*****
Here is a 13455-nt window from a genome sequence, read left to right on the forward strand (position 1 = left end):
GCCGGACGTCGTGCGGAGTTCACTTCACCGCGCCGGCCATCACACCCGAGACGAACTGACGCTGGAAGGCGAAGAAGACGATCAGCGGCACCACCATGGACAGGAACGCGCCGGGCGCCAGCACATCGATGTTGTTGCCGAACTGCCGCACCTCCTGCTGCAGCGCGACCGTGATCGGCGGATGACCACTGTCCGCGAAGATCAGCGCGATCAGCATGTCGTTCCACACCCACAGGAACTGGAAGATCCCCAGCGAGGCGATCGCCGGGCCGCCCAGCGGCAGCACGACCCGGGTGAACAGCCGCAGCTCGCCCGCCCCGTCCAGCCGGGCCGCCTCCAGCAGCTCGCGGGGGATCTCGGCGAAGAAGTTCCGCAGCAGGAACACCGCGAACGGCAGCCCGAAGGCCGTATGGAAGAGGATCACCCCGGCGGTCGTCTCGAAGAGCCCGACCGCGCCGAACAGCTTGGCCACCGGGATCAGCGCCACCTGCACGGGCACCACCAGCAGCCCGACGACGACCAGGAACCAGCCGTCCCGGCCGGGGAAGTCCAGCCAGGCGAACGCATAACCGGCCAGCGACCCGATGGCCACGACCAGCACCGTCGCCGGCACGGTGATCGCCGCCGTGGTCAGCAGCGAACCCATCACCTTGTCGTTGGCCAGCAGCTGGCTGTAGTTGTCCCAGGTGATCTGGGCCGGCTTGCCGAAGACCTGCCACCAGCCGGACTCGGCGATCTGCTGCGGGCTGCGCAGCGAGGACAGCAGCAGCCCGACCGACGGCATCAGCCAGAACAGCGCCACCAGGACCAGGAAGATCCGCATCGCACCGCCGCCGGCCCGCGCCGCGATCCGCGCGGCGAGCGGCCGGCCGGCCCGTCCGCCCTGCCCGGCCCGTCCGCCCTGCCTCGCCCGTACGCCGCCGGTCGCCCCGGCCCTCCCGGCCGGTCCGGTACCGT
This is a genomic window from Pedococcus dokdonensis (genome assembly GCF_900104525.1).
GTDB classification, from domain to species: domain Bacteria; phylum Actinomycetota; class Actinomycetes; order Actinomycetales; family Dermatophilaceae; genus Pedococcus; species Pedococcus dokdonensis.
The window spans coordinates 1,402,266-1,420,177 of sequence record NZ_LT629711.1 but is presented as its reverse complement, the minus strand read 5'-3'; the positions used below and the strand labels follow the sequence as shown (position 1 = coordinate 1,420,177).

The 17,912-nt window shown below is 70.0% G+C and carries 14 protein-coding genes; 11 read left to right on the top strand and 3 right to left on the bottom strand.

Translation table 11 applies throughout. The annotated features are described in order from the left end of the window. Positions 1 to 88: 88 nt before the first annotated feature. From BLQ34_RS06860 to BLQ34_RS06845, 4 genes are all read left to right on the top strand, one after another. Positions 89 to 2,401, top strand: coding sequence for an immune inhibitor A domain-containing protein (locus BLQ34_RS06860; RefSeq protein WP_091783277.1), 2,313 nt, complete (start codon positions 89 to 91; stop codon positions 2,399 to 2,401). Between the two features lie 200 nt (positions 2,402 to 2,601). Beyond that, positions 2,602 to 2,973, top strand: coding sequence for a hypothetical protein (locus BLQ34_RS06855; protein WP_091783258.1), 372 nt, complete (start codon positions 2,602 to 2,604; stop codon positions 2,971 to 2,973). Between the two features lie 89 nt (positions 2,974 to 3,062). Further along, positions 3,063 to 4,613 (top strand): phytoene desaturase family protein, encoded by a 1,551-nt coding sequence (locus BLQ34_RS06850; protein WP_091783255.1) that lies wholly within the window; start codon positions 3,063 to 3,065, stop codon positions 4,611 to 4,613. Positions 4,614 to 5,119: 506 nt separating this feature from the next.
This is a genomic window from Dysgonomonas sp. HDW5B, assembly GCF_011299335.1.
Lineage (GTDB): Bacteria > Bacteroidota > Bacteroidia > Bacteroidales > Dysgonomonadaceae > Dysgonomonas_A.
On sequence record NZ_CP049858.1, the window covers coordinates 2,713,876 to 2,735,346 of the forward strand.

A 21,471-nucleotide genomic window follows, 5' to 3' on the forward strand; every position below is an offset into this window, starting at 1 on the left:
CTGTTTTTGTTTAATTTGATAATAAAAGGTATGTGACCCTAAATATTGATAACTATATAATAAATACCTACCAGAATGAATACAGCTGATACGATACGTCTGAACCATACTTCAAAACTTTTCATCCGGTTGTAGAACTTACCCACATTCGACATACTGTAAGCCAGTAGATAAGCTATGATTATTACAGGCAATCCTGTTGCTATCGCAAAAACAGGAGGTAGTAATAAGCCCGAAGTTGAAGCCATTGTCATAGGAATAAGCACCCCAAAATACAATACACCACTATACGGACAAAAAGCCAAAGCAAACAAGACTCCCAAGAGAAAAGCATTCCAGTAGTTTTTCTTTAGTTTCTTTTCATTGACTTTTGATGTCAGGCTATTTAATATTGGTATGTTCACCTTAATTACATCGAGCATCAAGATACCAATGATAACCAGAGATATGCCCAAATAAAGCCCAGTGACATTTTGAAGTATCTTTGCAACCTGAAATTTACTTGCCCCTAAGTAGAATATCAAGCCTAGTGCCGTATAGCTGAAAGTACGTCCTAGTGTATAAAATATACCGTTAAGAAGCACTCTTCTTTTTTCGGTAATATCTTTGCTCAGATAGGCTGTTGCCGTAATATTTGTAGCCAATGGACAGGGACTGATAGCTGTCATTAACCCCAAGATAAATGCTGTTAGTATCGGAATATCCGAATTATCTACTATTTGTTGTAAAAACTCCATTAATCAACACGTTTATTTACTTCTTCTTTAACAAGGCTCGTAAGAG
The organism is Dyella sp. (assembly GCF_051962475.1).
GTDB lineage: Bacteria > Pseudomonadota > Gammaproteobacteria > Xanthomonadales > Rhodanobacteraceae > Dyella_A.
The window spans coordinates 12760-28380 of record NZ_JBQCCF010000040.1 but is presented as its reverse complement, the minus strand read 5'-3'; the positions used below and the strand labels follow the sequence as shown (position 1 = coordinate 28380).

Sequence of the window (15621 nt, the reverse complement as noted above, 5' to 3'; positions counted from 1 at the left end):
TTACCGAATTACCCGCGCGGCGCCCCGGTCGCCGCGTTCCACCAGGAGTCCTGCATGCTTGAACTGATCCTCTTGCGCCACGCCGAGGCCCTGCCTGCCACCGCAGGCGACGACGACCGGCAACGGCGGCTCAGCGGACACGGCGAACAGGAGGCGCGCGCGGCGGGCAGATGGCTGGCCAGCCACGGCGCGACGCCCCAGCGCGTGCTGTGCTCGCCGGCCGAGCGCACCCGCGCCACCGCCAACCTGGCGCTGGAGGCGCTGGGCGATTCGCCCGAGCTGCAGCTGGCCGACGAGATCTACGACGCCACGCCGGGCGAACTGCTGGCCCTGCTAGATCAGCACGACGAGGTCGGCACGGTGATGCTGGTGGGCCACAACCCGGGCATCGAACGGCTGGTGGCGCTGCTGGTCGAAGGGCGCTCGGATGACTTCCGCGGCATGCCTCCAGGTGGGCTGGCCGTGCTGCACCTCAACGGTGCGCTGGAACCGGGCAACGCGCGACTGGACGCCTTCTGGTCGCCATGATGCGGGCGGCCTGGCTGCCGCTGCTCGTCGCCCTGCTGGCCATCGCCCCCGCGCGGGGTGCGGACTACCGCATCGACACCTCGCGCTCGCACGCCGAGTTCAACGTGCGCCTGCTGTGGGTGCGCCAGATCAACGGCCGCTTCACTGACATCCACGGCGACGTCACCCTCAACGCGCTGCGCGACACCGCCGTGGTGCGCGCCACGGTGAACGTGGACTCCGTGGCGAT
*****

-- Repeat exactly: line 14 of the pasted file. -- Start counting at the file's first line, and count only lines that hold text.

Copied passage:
GTDB lineage: Bacteria > Pseudomonadota > Gammaproteobacteria > Xanthomonadales > Rhodanobacteraceae > Dyella_A.